What prompted her to open up about this after decades of never speaking about him was a recollection of a restaurant that he used to take her to. My nephew just got a job there, and although it has changed names many times, it is still in the same spot in my mother's hometown. The memory of him taking her there for Cokes and walking home with him came out so naturally I almost missed it. Almost. I stopped her briefly and said "Who's Al?" She said of course she never mentioned him, it hurt too much. And then, with little prompting, came the whole story. Ending with how badly it hurt to lose him suddenly right after her first son - my oldest brother - was born. And how she kept it inside because it hurt so much.

All this talk of emotion from my mother was nothing less than amazing. She has spent her life repressing emotion, and emotions like hurt, sadness, and pain come up very rarely in our conversations. I felt like I was looking back in time with her though a window that I might never have had a chance to see, and it was a privelege to be there with her.

So - thank you, Al. For being the grandfather I never knew I had. For being there for the little girl that became the wonderful mom I have. Thank you.

Monday, January 17, 2011

The Necessary Enemy: Food Allergies

Most people see food as a necessity, a pleasure, or a chore, or some combination of all three.  A necessity to live, a pleasure when it's good, or a chore to shop for and prep. Then there are some, like me, who see it as an opponent.  A sneaky, insidious enemy who has honed the art of ambush and attacks when least expected.  One that can kill if not carefully sought out and countered.

Why the drama over something as seemingly simple as food?  When you've seen your firstborn start slipping into a severe allergic reaction, your vision of food as an innocent necessity changes very quickly.  In the blink of an eye, as a matter of fact.  The blink of a confused, swollen eye looking at you from the hive-covered face of a little boy who has no idea what's going on.  Or what could happen to him if you don't think and act correctly at that very moment.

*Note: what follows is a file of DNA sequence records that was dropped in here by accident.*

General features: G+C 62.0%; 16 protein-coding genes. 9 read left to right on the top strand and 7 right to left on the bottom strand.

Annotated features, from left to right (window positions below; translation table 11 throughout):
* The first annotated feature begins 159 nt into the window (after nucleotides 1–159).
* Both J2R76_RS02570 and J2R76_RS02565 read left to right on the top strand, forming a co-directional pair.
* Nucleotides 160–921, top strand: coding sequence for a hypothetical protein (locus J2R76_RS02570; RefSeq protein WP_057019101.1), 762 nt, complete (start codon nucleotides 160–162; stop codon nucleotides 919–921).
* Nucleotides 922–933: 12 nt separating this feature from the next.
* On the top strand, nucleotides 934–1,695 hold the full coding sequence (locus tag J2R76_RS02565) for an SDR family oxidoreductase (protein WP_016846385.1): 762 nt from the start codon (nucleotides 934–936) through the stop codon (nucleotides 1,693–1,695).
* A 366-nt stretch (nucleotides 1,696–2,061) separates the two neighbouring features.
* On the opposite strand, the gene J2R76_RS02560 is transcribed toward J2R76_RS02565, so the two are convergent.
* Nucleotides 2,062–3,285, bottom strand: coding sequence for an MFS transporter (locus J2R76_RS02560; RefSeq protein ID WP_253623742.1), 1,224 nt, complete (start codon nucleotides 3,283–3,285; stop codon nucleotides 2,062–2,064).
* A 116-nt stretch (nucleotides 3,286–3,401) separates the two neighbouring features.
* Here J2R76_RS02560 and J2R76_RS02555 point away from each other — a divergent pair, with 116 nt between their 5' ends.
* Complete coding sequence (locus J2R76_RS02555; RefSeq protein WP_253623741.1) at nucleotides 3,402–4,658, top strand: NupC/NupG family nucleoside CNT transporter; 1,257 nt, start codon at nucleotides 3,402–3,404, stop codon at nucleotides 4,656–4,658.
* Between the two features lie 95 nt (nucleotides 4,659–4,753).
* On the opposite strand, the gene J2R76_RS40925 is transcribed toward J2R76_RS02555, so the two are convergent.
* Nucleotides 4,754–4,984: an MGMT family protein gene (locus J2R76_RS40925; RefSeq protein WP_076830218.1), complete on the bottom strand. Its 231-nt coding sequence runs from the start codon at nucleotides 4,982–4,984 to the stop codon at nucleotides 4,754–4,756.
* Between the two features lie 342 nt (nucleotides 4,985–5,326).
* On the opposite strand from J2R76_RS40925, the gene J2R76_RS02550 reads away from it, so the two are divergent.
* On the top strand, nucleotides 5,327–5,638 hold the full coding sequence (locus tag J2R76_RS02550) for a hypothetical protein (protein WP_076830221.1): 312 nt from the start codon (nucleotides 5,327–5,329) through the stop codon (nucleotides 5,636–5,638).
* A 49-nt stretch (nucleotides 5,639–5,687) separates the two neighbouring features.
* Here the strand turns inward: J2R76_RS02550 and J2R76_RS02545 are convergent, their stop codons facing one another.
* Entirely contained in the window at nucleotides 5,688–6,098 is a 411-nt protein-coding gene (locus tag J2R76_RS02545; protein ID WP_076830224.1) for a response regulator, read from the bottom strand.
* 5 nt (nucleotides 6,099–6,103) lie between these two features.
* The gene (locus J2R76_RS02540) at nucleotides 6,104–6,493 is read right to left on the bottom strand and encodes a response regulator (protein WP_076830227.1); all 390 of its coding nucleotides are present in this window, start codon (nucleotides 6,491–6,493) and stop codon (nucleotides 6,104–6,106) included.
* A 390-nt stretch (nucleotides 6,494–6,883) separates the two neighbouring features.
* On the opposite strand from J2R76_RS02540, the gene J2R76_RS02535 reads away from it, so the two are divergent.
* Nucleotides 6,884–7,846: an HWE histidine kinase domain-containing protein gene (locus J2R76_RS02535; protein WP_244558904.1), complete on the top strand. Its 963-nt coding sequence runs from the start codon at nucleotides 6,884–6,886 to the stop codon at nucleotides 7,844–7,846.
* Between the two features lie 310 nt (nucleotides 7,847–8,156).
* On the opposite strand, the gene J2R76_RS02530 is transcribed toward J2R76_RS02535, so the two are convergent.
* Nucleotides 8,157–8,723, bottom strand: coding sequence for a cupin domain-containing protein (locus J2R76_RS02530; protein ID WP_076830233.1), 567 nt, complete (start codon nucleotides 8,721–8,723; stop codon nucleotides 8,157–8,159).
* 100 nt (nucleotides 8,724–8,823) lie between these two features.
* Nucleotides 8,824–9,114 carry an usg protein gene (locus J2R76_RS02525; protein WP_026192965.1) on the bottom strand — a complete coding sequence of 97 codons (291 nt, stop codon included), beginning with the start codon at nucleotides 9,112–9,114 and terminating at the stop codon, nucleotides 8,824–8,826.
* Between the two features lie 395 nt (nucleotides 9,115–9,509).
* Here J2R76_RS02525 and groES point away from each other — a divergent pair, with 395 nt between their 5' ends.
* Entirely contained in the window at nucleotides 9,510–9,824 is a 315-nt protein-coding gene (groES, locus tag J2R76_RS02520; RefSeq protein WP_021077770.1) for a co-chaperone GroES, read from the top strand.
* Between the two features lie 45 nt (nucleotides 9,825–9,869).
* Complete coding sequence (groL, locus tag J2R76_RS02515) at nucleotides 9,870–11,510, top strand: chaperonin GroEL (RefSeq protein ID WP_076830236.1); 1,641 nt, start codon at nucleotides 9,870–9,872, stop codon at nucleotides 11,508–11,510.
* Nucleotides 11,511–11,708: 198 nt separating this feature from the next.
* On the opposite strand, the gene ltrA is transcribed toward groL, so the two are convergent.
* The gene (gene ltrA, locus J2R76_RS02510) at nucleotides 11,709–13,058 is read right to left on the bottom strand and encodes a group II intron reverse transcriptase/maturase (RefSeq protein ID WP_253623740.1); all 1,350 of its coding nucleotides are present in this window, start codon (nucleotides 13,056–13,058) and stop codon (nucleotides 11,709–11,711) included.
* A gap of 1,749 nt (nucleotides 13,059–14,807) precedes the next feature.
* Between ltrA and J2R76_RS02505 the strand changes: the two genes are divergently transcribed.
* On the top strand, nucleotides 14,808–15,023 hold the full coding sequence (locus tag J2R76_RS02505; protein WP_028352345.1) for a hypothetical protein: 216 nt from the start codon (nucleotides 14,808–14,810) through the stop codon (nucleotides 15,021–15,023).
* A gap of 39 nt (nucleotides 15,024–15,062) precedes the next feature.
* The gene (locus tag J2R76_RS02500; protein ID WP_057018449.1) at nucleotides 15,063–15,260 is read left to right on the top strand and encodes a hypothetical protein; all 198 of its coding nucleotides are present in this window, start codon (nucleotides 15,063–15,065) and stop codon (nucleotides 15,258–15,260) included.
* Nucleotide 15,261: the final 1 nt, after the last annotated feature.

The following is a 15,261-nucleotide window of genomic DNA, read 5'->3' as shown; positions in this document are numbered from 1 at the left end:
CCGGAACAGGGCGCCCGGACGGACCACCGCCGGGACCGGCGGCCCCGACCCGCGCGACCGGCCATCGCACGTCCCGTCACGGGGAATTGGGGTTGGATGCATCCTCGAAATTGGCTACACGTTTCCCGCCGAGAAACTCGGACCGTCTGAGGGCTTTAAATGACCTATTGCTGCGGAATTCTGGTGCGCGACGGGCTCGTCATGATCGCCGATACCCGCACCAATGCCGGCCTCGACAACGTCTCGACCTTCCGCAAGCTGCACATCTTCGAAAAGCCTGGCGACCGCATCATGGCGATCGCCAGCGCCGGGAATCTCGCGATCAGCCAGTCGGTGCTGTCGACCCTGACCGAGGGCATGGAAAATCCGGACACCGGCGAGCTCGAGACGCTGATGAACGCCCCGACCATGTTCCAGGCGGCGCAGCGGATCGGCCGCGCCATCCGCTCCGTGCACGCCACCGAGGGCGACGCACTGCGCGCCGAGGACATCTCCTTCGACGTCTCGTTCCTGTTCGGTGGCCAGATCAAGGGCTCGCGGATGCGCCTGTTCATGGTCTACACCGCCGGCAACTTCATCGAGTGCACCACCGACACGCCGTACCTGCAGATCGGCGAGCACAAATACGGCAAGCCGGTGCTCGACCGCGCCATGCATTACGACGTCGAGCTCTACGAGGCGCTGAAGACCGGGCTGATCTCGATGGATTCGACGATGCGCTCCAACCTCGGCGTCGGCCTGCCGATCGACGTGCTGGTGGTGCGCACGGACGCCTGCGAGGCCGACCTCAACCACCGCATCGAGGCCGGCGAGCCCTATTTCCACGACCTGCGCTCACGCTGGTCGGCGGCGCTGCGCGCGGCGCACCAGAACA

Then comes the realization that not all of food's parries are as dramatic as that experience.  That a food sensitivity, while not a life-threatening allergy, can wreck almost as much havoc with your life and your children's lives.  And so you embark on an entirely new journey, not trusting any food yet required to prepare it daily.  You have no choice but to hope that each morsel you feed your children is really free of gluten, or dairy, or nuts, or soy, or, or, or......  And mistakes happen sometimes.  You overlook an ingredient, misread a label, or just plain forget to check.  So you weather them and their consequences as best you can and trudge on, vowing to not ever do it again.  The worst ones are the ones that happen despite doing everything.  The ones that comes from ambiguous labeling like "natural flavors", or even simply from cross-contamination you are completely unaware of.  The ones that come from a restaurant where the kitchen is too busy for the chef to really make sure your meal is actually safe to eat.

So you do your best, on some level hesitant and wary of every meal.  And hope that the next mistake isn't one with permanent consequences.